Risks Related to Our Intellectual Property

We are dependent on patents, proprietary rights and confidentiality obligations of our employees, agents, business partners and third parties to protect the commercial value and potential of VASCEPA. Enforcing our patent rights is challenging and costly

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and, even if we are able to successfully enforce our patent rights, our issued patents may not prevent competitors from competing with VASCEPA.

Our success depends in part on our ability to obtain and maintain intellectual property protection for our drug candidates, technology and know-how, and to operate without infringing the proprietary rights of others. Refer to “Item 1. Business - Patents, Proprietary Technology, Trade Secrets for further details.

We plan to vigorously defend our rights under issued patents, however such defense activities can be costly to pursue and may not have the desired results. On November 30, 2020, we filed a patent infringement lawsuit against Hikma for making, selling, offering to sell and importing generic icosapent ethyl capsules in and into the United States in a manner that we allege has induced the infringement of patents covering the use of VASCEPA to reduce specified CV risk. On January 25, 2021, we expanded the scope of this patent infringement lawsuit to include a healthcare insurance provider, Health Net, LLC. On January 4, 2022, the district court hearing the case granted Hikma's motion to dismiss. On October 13, 2022, the district court granted final judgement and the Company is appealing (Fed. Cir. No. 23-1169 filed November 21, 2022) the decision of the district court but cannot predict the outcome or the impact on its business. We entered into a settlement agreement with Health Net, LLC on December 26, 2022. The Company intends to continue to vigorously enforce its intellectual property rights relating to VASCEPA, but cannot predict the outcome of these lawsuits or any subsequently filed lawsuits.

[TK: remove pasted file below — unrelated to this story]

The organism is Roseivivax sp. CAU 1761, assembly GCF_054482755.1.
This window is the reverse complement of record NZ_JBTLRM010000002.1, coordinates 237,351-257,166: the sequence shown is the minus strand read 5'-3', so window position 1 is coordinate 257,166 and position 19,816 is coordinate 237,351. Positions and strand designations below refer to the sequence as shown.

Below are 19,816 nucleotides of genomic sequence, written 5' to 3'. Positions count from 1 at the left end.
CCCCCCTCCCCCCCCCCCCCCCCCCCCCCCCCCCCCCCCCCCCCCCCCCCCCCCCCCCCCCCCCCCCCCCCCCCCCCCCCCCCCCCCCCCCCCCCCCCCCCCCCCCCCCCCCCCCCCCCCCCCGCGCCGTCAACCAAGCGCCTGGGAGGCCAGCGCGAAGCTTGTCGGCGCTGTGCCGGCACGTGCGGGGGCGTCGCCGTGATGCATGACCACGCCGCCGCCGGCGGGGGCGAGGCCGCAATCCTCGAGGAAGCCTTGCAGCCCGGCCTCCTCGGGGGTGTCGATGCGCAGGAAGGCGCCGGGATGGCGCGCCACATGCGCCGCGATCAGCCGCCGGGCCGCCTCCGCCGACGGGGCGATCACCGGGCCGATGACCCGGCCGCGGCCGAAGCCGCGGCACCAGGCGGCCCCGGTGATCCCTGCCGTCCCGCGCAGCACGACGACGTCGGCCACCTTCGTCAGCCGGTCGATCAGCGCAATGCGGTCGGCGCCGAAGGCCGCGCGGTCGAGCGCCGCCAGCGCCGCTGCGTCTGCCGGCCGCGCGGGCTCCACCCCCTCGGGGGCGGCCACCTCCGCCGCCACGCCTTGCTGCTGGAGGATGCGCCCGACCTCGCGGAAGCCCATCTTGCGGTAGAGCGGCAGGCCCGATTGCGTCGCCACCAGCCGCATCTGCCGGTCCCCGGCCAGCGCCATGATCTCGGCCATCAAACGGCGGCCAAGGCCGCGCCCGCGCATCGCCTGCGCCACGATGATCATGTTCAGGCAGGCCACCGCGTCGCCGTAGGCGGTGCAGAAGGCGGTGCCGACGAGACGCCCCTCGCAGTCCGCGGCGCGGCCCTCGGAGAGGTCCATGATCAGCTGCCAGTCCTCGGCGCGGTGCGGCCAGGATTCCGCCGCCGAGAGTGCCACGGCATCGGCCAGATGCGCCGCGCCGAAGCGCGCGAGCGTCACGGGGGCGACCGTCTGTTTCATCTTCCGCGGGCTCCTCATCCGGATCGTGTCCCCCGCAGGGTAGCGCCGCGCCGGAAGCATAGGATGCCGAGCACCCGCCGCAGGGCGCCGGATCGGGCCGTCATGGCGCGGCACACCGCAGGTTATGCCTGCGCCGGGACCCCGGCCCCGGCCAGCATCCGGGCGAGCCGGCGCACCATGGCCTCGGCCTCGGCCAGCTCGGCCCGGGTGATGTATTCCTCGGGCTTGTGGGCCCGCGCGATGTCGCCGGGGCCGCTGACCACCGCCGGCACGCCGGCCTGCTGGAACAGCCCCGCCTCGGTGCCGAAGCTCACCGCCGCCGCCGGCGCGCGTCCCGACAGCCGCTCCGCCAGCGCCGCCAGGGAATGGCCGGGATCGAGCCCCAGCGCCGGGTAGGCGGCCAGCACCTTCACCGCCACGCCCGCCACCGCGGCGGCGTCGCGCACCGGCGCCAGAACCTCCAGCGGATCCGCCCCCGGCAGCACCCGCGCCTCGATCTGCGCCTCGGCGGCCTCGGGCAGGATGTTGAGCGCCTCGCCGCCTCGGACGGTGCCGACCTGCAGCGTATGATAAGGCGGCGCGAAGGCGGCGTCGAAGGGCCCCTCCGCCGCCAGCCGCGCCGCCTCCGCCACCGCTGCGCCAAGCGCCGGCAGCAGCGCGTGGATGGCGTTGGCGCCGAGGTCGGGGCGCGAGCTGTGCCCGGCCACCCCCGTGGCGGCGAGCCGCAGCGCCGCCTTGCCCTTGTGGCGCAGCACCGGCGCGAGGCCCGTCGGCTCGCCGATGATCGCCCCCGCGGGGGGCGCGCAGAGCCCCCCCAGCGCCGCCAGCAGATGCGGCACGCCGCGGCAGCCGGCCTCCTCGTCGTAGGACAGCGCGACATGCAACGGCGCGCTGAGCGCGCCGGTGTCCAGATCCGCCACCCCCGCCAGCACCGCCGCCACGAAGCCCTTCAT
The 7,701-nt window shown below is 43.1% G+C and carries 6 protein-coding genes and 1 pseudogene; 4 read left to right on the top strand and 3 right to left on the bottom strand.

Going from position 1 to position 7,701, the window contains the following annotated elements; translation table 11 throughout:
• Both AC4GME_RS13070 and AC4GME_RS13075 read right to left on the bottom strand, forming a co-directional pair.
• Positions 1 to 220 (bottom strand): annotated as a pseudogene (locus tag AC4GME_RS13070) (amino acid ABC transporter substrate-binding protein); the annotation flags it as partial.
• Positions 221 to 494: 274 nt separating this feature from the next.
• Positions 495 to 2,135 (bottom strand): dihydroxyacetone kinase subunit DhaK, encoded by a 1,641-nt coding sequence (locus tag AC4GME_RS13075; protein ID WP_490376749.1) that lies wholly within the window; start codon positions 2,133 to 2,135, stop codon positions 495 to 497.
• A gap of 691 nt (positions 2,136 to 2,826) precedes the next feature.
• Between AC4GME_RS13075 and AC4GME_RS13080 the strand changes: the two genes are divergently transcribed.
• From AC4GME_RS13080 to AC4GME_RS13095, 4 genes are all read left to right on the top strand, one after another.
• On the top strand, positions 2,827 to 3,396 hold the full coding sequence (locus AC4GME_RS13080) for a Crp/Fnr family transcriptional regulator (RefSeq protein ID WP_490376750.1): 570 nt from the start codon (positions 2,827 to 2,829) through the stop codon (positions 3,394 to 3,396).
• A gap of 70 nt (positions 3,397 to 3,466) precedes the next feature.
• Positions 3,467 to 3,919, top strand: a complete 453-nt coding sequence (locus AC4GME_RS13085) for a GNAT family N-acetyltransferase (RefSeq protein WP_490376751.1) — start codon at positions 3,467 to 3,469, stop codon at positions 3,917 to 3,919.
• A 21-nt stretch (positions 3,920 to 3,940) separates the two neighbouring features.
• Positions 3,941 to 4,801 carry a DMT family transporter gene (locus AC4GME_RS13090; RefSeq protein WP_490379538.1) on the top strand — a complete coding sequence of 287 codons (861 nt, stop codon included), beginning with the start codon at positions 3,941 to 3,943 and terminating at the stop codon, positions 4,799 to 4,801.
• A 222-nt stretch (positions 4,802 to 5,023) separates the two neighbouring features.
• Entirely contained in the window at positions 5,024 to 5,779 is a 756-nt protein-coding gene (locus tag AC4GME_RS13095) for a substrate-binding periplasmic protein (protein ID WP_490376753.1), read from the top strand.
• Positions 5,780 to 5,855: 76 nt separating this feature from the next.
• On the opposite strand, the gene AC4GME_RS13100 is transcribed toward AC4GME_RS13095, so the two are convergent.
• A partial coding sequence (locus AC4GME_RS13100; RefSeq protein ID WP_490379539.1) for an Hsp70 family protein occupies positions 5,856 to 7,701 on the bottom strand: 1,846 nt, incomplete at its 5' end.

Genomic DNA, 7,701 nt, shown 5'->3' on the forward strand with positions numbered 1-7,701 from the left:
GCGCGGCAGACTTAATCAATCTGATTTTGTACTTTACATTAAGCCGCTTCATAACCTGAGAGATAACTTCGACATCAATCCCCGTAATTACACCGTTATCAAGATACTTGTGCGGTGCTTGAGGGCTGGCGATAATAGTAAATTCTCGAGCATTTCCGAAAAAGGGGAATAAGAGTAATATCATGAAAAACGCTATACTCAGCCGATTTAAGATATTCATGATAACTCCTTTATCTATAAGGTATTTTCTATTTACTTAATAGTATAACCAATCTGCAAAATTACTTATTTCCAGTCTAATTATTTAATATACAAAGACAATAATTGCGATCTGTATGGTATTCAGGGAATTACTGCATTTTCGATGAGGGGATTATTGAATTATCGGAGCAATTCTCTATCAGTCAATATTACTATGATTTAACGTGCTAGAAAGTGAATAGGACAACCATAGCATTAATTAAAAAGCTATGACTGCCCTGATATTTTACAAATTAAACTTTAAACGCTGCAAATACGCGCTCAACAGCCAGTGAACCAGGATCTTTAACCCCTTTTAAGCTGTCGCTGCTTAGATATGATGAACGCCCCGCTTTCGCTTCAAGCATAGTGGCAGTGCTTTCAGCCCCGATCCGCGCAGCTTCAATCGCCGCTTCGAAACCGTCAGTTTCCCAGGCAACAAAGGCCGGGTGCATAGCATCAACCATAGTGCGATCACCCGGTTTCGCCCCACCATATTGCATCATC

Patent litigation is a time-consuming and costly process. There can be no assurance that we will be successful in enforcing any patent or that it will not be successfully challenged and invalidated. Even if we are successful in enforcing this patent, the process could take years to reach conclusion. Other drug companies may challenge the validity, enforceability, or both of our patents and seek to design its products around our issued patent claims and gain marketing approval for generic versions of VASCEPA or branded competitive products based on new clinical studies. The pharmaceutical industry is highly competitive and many of our competitors have greater experience and resources than we have. Any such competition could undermine sales, marketing and collaboration efforts for VASCEPA, and thus reduce, perhaps materially, the revenue potential for VASCEPA.

Even if we are successful in enforcing our issued patents, we may incur substantial costs and divert management’s time and attention in pursuing these proceedings, which could have a material adverse effect on us. Patent litigation is costly and time consuming, and we may not have sufficient resources to bring these actions to a successful conclusion.

We have pending patent applications relating to VASCEPA and its use. There can be no assurance that any of these applications will issue patents, and even if patent protection is obtained, it may be insufficient to minimize competition or support our commercialization efforts.